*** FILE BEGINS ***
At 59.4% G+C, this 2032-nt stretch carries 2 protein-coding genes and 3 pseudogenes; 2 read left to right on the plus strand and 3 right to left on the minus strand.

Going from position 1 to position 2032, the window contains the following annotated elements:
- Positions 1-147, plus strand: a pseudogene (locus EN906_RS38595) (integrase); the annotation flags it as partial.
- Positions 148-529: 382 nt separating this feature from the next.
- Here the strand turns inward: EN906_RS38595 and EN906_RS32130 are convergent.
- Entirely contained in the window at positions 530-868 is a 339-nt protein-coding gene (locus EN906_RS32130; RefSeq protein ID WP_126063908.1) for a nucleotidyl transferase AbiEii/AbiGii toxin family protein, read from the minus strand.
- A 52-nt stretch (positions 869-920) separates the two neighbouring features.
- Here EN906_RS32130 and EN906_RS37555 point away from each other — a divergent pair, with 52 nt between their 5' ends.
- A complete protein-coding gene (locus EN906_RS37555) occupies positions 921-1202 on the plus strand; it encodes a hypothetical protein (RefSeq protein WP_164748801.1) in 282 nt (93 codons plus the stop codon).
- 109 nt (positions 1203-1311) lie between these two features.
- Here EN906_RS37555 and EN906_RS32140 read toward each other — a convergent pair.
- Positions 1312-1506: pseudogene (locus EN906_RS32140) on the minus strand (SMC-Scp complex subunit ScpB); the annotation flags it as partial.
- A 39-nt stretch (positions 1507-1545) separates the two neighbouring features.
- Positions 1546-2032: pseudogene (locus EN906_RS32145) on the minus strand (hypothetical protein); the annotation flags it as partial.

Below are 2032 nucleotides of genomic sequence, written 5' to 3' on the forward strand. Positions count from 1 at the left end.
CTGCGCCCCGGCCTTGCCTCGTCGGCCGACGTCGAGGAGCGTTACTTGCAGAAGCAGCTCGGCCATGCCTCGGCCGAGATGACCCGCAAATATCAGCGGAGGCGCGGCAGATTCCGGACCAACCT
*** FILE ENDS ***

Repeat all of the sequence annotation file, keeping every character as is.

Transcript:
At 59.4% G+C, this 2032-nt stretch carries 2 protein-coding genes and 3 pseudogenes; 2 read left to right on the plus strand and 3 right to left on the minus strand.

Going from position 1 to position 2032, the window contains the following annotated elements:
- Positions 1-147, plus strand: a pseudogene (locus EN906_RS38595) (integrase); the annotation flags it as partial.
- Positions 148-529: 382 nt separating this feature from the next.
- Here the strand turns inward: EN906_RS38595 and EN906_RS32130 are convergent.
- Entirely contained in the window at positions 530-868 is a 339-nt protein-coding gene (locus EN906_RS32130; RefSeq protein ID WP_126063908.1) for a nucleotidyl transferase AbiEii/AbiGii toxin family protein, read from the minus strand.
- A 52-nt stretch (positions 869-920) separates the two neighbouring features.
- Here EN906_RS32130 and EN906_RS37555 point away from each other — a divergent pair, with 52 nt between their 5' ends.
- A complete protein-coding gene (locus EN906_RS37555) occupies positions 921-1202 on the plus strand; it encodes a hypothetical protein (RefSeq protein WP_164748801.1) in 282 nt (93 codons plus the stop codon).
- 109 nt (positions 1203-1311) lie between these two features.
- Here EN906_RS37555 and EN906_RS32140 read toward each other — a convergent pair.
- Positions 1312-1506: pseudogene (locus EN906_RS32140) on the minus strand (SMC-Scp complex subunit ScpB); the annotation flags it as partial.
- A 39-nt stretch (positions 1507-1545) separates the two neighbouring features.
- Positions 1546-2032: pseudogene (locus EN906_RS32145) on the minus strand (hypothetical protein); the annotation flags it as partial.

Below are 2032 nucleotides of genomic sequence, written 5' to 3' on the forward strand. Positions count from 1 at the left end.
CTGCGCCCCGGCCTTGCCTCGTCGGCCGACGTCGAGGAGCGTTACTTGCAGAAGCAGCTCGGCCATGCCTCGGCCGAGATGACCCGCAAATATCAGCGGAGGCGCGGCAGATTCCGGACCAACCT